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August 01, 2018 Divorce

How Not to Sabotage Your Case

By: Brian M. Karpf & Maxwell J. Dauerman

In this modern cell phone era, most everyone carries around what is tantamount to a personal computer in their pocket, making electronic data a key player in family law cases. No doubt one would be hard pressed these days to have a client who does not have a Facebook page or Twitter handle. And most people don’t stop to think about how uploading a photo at the beach or a status update regarding their Mercedes can come back to haunt them when they become a party to litigation. Worse yet, a party to a divorce does not anticipate how a social media “check-in” at the local jewelry store with a paramour can make that venture a much more expensive shopping spree.

There are so many ways a party can become exposed to liability or eventually create a litany of damning evidence in the legal process known as “discovery”—the process by which the opposing side can, by law, require you to turn over all sorts of documents, photos, social media output, and other information about yourself. This article, therefore, aims to help you understand how best to keep you, both before and after you are involved in a divorce, from sabotaging your case.

Social Media Does and Dont's

The very first thing that a party to a divorce should do is change his or her passwords for everything! This includes logins, cellphone codes, emails, social media accounts, Amazon, etc. Don’t change it from ILoveShopping1 to ILoveShopping2—get creative. It may even behoove you to create an entirely new email account that is not given to anyone except your lawyer. You can typically do this for free, and it will help provide you a safe space for communication.

Now, just because you are engaged in a family law matter does not mean that you need to entirely cease social media usage or go totally incognito. But think before     you post. If you would be embarrassed for your mother (or your judge) to view the post, don’t post it. Change your account privacy settings to the highest level possible. For example, you can customize your Facebook profile so that only certain friends can see your posts, your personal approval is required before anyone can “tag” you in a post or photo, and only limited access is given to your past posts. Similarly, Instagram allows you to make your account entirely private, requiring your approval before someone can see your photos. Changing your social media settings is a simple process, and most of these sites provide easy, step-by-step directions.

An old adage goes: “You can only control what you can control.” This holds especially true in the digital age, as you cannot always monitor what is posted by others. So, before you take that picture with your “newly single friends”—at the local bar … with the band with the cute lead singer … on a Wednesday night when you are supposed to be at home with your children—remember that it could “go viral” among people who know you, even if you aren’t tagged in it. Although you could de-tag yourself, it could be too late by the time you discover it and, generally, what goes on the Internet stays on the Internet. And even if you aren’t tagged, you are still in the photo. If your friend made the photo “public,” then you are out there for everyone to see. Discuss with your friends “no-post discretion” when taking photos.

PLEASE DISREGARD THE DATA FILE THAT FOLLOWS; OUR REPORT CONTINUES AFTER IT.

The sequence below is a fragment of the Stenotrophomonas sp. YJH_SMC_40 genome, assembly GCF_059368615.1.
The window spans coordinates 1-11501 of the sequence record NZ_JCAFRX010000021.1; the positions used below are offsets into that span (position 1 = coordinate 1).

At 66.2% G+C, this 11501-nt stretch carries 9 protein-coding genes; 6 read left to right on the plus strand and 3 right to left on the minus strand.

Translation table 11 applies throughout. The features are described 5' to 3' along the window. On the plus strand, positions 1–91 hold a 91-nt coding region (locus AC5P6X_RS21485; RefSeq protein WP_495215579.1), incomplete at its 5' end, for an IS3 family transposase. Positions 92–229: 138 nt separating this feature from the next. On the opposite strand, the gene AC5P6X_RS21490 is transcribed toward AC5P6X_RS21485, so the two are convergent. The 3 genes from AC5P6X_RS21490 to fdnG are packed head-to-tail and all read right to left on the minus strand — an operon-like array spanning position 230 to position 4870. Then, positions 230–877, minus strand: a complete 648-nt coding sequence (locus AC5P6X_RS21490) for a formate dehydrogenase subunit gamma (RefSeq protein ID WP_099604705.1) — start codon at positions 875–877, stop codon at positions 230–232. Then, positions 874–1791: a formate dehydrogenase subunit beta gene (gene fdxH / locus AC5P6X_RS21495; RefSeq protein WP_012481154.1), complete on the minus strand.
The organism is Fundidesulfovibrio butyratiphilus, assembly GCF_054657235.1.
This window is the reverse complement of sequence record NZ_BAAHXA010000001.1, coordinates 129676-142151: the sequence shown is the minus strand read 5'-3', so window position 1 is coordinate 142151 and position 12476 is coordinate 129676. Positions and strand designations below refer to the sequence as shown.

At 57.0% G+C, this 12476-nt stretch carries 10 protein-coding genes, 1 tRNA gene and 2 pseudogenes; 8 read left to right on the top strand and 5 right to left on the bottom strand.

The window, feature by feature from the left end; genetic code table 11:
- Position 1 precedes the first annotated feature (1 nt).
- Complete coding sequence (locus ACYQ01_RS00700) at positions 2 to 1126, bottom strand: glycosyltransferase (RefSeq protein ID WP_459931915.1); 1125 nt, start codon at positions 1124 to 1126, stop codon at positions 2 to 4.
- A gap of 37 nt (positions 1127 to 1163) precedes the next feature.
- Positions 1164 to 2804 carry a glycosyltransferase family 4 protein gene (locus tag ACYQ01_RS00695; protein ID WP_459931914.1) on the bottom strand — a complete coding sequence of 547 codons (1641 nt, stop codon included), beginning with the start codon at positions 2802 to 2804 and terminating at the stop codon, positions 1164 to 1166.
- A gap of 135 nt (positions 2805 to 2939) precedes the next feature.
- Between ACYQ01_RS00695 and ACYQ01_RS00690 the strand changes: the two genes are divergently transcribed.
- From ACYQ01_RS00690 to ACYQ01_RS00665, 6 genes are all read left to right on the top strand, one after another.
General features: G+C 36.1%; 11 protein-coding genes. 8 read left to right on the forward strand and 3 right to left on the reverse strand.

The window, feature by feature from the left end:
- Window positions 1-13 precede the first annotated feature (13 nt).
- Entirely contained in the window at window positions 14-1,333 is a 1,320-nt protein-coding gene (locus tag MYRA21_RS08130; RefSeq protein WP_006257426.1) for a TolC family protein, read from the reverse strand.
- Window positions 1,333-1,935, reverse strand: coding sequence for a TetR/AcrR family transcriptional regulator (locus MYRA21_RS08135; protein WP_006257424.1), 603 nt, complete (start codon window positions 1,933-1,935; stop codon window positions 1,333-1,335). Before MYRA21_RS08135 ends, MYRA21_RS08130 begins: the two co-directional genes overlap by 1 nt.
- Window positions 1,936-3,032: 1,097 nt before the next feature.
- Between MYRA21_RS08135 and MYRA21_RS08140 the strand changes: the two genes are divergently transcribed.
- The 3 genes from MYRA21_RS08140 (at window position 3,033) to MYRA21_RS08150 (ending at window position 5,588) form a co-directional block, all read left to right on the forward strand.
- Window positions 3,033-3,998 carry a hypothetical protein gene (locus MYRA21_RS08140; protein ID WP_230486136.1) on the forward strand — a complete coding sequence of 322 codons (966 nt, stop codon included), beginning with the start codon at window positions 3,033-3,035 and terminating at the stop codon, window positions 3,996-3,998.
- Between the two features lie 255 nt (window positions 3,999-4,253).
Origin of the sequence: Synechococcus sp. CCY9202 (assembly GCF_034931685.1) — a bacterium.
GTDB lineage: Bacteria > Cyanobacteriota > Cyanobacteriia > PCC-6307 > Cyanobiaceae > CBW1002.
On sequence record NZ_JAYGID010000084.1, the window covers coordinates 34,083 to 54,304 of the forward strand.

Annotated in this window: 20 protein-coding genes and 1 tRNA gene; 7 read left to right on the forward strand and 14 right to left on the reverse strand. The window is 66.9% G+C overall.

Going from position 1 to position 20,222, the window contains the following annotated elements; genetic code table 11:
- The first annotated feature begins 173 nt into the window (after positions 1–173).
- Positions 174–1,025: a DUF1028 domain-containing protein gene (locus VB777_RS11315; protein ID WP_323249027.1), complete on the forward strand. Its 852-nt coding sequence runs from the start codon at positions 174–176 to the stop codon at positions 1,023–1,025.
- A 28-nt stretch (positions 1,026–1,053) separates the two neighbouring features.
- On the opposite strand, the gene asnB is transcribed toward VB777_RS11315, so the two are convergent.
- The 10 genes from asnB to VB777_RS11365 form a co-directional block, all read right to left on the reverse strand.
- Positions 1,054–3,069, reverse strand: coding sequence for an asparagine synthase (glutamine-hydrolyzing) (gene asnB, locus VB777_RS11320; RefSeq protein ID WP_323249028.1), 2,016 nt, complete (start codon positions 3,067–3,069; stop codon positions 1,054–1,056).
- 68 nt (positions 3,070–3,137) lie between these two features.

Although rules vary by state, there is a general principal that reigns supreme:   do not delete past posts or photographs! At least, do not do this before consulting your lawyer, as many states make this a punishable offense. This kind of deletion can be considered “spoliation,” more commonly known on CSI: Miami as destroying or tampering with evidence. Even if it is scrubbed from your personal profile, the actual social media providers have back-ups, and other websites may have already “crawled” your page, placing your content on countless other webpages. Thus, it will be found. Further, if you are responding to social media discovery requests, those very posts could be considered relevant, and your deletion may be a violation of discovery rules.

As you traverse through your proceeding, there will no doubt be a flow of new individuals who enter your life. This is not the time or place to finally have that one- thousandth follower. Do not send friend requests to or follow the opposing counsel, potential witnesses, or judges. Your lawyer should be very careful with this, as he or she should not be friends with the opposing party, either. If you do receive a request for a follow from one of these individuals, tell your lawyer! There are many rules that exist that may require disqualification, sanctions, or more.

Social media has created an outlet for individuals to share their interests, thoughts, hopes, frustrations, desires, and political beliefs. For many, this is therapy; it allows them to connect with thousands of like-minded or un-like-minded individuals with the click of a button. During the difficult process of divorce, one may want to use this as an outlet of sorts. Be careful. Do not discuss the case online. What may seem like an innocent post to you could be interpreted in many different ways, creating a potential headache on top of your existing heartache. Further, it could result in a breach of attorney-client privilege. Simply put, this is a personal matter that should not be shared with that guy you haven’t seen since high school but who is always asking for Candy Crush help.

Many times, a divorcing party is already “involved” with another person. Even   if this is a “secret,” it likely will not stay that way for long. This new paramour will quickly be identified as a person of interest in the case. As such, what he or she posts on social media will be under a microscope, too, and potentially, attributed to their counterpart (you). Remember that there is no privilege between an adulterer and his accomplice, so any pillow talk about what you discussed with your lawyer is now discoverable, and, if your new love interest isn’t already made a witness, he or she may be required to be one. The same rules apply for parents, siblings, best friends, barbers, personal trainers, and the like.

Electronic Dos and Dont's